The Price of Silence

It’s been exactly two weeks since I made the trip to New Zealand to work and travel for a year.  A LOT has transpired since I boarded my plane at Logan Int’l Airport – lots of good, and lots of bad. There have been loud, excessively fun nights out on the town in Auckland City. There have been sleepless nights with noisy roommates. And who could forget the giant snoring Hawaiian and crying babies in very close proximity on a packed flight. Through it all, there has been one question I’ve found myself pondering. How much am I willing to pay for what I think I need? What is the Price of Silence? 

Perhaps think of it this way. What makes you unbearably uncomfortable, and how much are you willing to pay to avoid your discomfort?

I chose to use sound as my discomfort for a few reasons.

There are a great many things that make you uncomfortable that can also be used as an opportunity to grow. I spent the last year and a half living in a giant bedroom at home with a comfortable queen-sized bed, my own sofa, a television, a writing desk, and a closet to keep my things in order. 

Now, living out of a dorm shared with anywhere between 3 and 7 other strangers, I feel as though I had been living in a lavish mansion for months on end. The change has been uncomfortable. But this particular discomfort provides the opportunity to grow. You are not your possessions, you are the thoughtsfeelings, and actions that are dictated by the wondrous organ located between your ears.

Separating yourself from all the things that make your life easy and comfortable allows you to see what you are made of. How small can I shrink the range of my personal space and still be effective performing my duties in the world? How many things can I give up to test the depth of my ingenuity and resourcefulness?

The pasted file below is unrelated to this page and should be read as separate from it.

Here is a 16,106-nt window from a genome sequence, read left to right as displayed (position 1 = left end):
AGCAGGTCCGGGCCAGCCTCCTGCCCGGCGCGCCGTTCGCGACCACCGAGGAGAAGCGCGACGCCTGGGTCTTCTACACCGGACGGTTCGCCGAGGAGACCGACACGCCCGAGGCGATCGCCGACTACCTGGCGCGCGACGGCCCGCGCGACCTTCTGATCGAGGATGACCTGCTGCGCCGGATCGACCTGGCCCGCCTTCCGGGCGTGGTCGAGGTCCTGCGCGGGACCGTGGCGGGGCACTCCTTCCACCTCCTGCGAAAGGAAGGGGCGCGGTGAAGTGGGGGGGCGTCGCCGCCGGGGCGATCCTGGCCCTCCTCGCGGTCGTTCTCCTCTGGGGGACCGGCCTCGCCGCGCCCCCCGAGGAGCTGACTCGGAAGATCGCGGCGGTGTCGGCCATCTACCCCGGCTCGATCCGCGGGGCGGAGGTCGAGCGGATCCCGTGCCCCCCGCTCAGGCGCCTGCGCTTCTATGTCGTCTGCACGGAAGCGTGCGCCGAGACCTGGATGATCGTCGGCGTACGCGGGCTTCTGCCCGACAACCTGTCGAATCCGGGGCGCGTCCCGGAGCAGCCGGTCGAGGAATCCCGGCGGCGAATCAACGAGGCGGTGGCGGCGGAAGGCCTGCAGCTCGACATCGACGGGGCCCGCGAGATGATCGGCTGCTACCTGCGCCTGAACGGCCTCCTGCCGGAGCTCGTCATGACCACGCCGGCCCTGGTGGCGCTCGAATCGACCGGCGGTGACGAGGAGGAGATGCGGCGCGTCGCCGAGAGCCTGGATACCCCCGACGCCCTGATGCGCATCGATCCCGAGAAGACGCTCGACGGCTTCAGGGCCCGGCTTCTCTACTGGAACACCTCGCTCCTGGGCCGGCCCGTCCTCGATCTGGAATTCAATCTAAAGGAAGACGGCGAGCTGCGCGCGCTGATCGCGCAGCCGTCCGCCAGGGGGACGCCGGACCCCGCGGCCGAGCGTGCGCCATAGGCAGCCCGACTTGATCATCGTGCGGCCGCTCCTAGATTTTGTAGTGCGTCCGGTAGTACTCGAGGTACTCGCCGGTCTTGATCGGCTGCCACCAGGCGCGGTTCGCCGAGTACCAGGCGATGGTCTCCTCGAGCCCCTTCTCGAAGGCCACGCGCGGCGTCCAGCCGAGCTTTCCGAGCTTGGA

Getting through this discomfort is like a workout, and the more I practice, the better I will become.

Conquer Fear the Price of Silence
Peace and quiet can be hard to come by…

I don’t view sound (a.k.a noise pollution!) the same way. If you were right here beside me and kept yelling in my ear as I wrote this, I would probably not tell myself that I would be a better manager of distractions if I could push through and just ignore you. Instead, I would grow very angry and remove myself or remove you. Try living your life by lugging around the noisiest vacuum you can find through the activities of your daily life. See if you don’t agree with me after THAT

In short: what is the discomfort that you truly don’t believe you could handle, and how much are you willing to pay to avoid it?

Also: is it really that bad, or are you making it out to be worse than it actually is?

What is YOUR version of the Price of Silence?

(I imagine this is where a meditation master would come out of the woodwork and assure me that if I really tried I could meditate effectively despite having an ear-shattering tune of a jet engine just above my head and that I’m just being a big wimp…) 

Conquer Fear the Price of Silence
To find enlightenment, one must BECOME the jet engine…

Thankfully, I found the answer to my own question when I traveled to Fiji last year. I bought a sleeping mask and earplugs combo for the flight, a purchase that has paid for itself many times over (probably because it was rather inexpensive). So evidently I’ll pay enough for a set of very average earplugs – and not a cent more!  

The earplugs may not leave me in complete (and I dare say – blissful) silence, but they do block enough of the noise to the point where sleep is possible. Lessening the discomfort I am trying to overcome may be what allows me to manage noise pollution better. It’s very similar to how assisted pull-ups are used to transition to regular pull-ups. I mean, I suppose dealing with constant obnoxious noise may get easier with practice, just ask any new parent…

…or perhaps it’s always annoying – I wouldn’t know!

Conquer Fear the price of silence
Only half of these people are getting enough sleep to keep their sanity.

At the very least, if you examine the areas of your life where you pay a premium to avoid discomfort, it might let you determine if any of them are worthy of giving a little extra effort to fight through that discomfort in order to better yourself. 

Is every discomfort worth fighting through? Probably not (go try and read a book cover-to-cover at a construction site – I dare you). However, we all have habits that could use improvement. Maybe it’s walking to errands that are close by instead of driving the car. Or skipping that dessert and actually going for some exercise. Perhaps it’s finishing a whole project without binge-watching an entire Netflix series between each step (guilty).

We all have room to improve. And as you get more comfortable being uncomfortable, you’ll find your improvements come quicker and quicker.

Originally Posted September 27, 2017

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